Lough Derg: the spirit of a holy place

IMAGE Wednesday, 04 April 2012
A small island in a lake called Lough Derg is one of the most famous of Ireland's places of pilgrimage. About 35,000 pilgrims come to it each year intent on doing penance for their sins or seeking divine intervention in their lives. Read More...

Nantes-Brest Canal, Brittany's popular leisure waterway

IMAGE Friday, 07 October 2011
The Nantes-Brest Canal is a 364 km long waterway connecting the city of Brest, on the west of Brittany, to the city of Nantes in the south east. Read More...

The shrine of the Cailleach at Glen Lyon

IMAGE Wednesday, 07 September 2011
Each year, in one of the most remote areas of Scotland, a family of stones are brought out of the house in the spring and returned to the house for the winter. The tradition stretches back thousands of years and the site is believed to be the only surviving shrine to the Celtic goddess Cailleach. Read More...

Newport Celtic Festival and Highland Games, Oregon

IMAGE Tuesday, 17 May 2011
A cultural celebration of the seven Celtic nations, the new festival on the Oregon coast features Celtic music, dance, food, drink, crafts, vendors, kids events, family histories and Highland Games. Read More...

World's largest tidal power project

IMAGE Thursday, 07 April 2011
The world's largest tidal stream energy array will be built in the Sound of Islay on Scotland's west coast. Read More...

Wales' new devolution settlement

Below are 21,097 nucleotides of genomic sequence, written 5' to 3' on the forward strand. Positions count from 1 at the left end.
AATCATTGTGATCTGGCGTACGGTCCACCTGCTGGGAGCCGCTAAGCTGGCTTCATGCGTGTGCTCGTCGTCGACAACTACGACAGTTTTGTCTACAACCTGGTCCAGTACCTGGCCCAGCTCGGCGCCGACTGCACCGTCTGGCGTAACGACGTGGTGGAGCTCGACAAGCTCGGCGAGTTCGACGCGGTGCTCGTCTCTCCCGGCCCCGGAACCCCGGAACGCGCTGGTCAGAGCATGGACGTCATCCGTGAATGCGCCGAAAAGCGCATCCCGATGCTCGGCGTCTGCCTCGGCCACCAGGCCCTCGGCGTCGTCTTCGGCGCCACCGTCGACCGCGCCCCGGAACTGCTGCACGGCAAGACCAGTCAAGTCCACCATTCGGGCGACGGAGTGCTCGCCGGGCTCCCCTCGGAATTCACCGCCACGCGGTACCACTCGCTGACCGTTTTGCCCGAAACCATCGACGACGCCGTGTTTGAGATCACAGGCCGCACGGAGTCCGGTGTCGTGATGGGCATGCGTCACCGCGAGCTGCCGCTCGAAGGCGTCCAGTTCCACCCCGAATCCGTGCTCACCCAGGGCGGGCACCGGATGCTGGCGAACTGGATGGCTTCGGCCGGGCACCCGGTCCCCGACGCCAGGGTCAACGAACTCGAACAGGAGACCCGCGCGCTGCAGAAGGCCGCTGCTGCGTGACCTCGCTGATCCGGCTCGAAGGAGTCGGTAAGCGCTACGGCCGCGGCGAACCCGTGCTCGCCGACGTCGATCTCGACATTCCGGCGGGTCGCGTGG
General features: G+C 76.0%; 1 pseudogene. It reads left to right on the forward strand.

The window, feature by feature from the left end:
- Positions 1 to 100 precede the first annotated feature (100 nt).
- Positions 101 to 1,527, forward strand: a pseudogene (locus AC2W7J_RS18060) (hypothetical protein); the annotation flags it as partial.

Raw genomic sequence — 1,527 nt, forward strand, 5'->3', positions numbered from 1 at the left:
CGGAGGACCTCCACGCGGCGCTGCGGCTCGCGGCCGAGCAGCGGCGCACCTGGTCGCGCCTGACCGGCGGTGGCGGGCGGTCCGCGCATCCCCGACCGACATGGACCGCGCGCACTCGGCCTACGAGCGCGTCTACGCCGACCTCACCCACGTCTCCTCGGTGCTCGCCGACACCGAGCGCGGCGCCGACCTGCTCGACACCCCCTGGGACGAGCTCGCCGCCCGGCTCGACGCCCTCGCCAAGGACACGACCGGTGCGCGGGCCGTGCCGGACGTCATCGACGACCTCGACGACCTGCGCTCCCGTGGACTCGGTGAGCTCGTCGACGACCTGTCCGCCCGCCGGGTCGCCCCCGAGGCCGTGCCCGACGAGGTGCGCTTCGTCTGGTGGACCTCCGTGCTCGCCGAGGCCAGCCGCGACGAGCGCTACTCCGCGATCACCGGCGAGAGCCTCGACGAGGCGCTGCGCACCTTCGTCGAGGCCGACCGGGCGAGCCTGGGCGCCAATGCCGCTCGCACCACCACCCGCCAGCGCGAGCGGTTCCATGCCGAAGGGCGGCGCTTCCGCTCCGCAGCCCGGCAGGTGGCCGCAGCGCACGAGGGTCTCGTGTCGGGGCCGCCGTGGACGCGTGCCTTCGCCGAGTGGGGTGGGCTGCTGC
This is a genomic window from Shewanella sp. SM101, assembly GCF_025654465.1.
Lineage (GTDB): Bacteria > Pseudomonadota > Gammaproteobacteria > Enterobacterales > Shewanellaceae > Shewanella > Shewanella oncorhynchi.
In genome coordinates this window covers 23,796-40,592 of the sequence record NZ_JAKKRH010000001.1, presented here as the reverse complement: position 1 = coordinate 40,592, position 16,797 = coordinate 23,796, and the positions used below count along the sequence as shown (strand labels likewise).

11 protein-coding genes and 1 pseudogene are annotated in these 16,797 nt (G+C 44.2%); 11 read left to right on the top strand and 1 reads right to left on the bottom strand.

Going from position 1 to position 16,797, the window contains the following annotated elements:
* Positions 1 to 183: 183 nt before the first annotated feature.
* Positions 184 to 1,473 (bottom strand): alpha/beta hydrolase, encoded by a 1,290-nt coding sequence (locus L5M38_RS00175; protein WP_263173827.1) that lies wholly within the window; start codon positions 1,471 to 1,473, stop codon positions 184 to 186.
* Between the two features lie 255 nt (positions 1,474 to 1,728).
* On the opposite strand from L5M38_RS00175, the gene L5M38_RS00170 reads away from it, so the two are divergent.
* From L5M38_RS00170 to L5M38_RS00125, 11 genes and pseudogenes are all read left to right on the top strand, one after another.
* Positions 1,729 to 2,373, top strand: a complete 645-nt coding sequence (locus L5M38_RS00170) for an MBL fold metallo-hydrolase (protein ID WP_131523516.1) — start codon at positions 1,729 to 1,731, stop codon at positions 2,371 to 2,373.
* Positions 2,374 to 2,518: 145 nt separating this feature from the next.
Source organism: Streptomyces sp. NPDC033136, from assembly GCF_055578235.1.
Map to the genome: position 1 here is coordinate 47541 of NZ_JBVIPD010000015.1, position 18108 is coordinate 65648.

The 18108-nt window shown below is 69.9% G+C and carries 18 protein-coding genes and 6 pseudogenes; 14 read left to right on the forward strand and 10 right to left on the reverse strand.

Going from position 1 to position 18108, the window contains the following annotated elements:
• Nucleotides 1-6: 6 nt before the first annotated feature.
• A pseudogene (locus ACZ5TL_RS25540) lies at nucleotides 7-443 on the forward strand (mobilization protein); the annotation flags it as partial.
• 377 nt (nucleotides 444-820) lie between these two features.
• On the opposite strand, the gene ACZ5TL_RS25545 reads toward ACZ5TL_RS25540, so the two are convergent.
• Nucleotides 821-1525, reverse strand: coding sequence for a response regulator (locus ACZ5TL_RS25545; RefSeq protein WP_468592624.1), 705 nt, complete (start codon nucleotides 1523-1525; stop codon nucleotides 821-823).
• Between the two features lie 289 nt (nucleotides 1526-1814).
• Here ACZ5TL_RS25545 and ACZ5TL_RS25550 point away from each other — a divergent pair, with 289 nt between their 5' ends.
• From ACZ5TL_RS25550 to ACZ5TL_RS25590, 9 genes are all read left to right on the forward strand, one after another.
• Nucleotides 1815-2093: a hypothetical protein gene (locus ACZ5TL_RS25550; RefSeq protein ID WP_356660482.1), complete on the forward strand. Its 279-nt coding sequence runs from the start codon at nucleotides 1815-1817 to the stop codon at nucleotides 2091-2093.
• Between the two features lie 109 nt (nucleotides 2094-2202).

IMAGE Thursday, 03 March 2011
Following the 'Yes' victory in the 3 March 2011 Referendum, Wales will now be able to pass its own laws in twenty policy fields. Read More...

The Giant's Causeway, a UNESCO World Heritage Site

IMAGE Thursday, 03 March 2011
The Causeway Coast in Northern Ireland has an unparalleled display of polygonal columns of basalt rock resulting from a volcanic eruption 60 million years ago. Read More...

Major oil discovery made off the coast of Ireland

Ireland could become an oil producer as first commercially viable oil well is found south of Cork.

Ireland could become an oil producer as first commercially viable oil well is found south of Cork.

Ireland's first commercial oil discovery, confirmed in March 2012 just days before St Patrick's, could produce up to 10 billion barrels of oil.

Barryroe oil well, located 50km off the Irish coast in the North Celtic Sea Basin, is more than 300ft deep and is producing 3,514 barrels of high-quality oil a day. However, production is expected to reach as much as 20,000 barrels a day when production commences at the field in the next three years.

Irish oil and gas company Providence Resources, which owns the Barryroe well, hopes that the surrounding field will contain many further viable wells.

The oil discovery was welcomed by the Irish government, which is still struggling with the economic crisis and the terms of the €67 billion bailout from the European Union and the International Monetary Fund.

Oil was first discovered off the Irish coast in the 1970s, but exploration was never commercial due to low oil prices and lack of technology.

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Celtic Countries is the online magazine for people who enjoy the Celtic nations, their natural splendour, culture, and lifestyles.

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